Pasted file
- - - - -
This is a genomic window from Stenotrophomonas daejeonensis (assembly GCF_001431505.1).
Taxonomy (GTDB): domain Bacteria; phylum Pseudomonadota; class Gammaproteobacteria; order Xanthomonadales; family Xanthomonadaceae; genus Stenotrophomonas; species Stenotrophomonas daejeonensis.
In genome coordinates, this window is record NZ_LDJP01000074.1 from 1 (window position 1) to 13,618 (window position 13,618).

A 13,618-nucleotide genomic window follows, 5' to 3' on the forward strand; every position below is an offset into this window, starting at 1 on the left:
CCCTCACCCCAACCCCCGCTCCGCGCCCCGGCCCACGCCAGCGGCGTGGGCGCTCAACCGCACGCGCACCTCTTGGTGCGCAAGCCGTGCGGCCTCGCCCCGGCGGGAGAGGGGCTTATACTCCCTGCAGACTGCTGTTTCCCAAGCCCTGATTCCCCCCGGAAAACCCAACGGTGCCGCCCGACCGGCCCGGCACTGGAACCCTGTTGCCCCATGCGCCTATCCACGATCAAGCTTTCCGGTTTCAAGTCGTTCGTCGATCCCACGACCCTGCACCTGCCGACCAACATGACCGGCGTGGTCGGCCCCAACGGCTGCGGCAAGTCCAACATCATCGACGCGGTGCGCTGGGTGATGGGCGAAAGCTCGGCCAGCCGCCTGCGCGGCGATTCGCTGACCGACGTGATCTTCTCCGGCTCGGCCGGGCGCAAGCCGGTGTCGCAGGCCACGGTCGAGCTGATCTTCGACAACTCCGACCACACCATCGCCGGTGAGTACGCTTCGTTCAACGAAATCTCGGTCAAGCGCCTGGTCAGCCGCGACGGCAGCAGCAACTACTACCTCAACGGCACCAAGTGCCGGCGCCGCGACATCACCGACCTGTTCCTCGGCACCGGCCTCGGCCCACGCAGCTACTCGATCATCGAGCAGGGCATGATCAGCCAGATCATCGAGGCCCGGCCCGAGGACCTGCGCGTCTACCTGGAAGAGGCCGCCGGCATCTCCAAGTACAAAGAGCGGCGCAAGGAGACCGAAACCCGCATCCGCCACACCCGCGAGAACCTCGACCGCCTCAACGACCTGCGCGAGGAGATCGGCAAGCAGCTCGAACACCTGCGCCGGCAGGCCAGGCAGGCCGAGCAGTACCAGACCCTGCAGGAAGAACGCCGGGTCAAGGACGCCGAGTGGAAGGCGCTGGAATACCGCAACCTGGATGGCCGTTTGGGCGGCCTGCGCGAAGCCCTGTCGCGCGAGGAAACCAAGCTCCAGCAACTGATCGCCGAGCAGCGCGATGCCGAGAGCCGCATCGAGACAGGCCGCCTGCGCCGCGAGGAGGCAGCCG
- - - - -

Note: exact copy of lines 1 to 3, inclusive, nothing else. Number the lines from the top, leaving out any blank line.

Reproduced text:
This is a genomic window from Stenotrophomonas daejeonensis (assembly GCF_001431505.1).
Taxonomy (GTDB): domain Bacteria; phylum Pseudomonadota; class Gammaproteobacteria; order Xanthomonadales; family Xanthomonadaceae; genus Stenotrophomonas; species Stenotrophomonas daejeonensis.
In genome coordinates, this window is record NZ_LDJP01000074.1 from 1 (window position 1) to 13,618 (window position 13,618).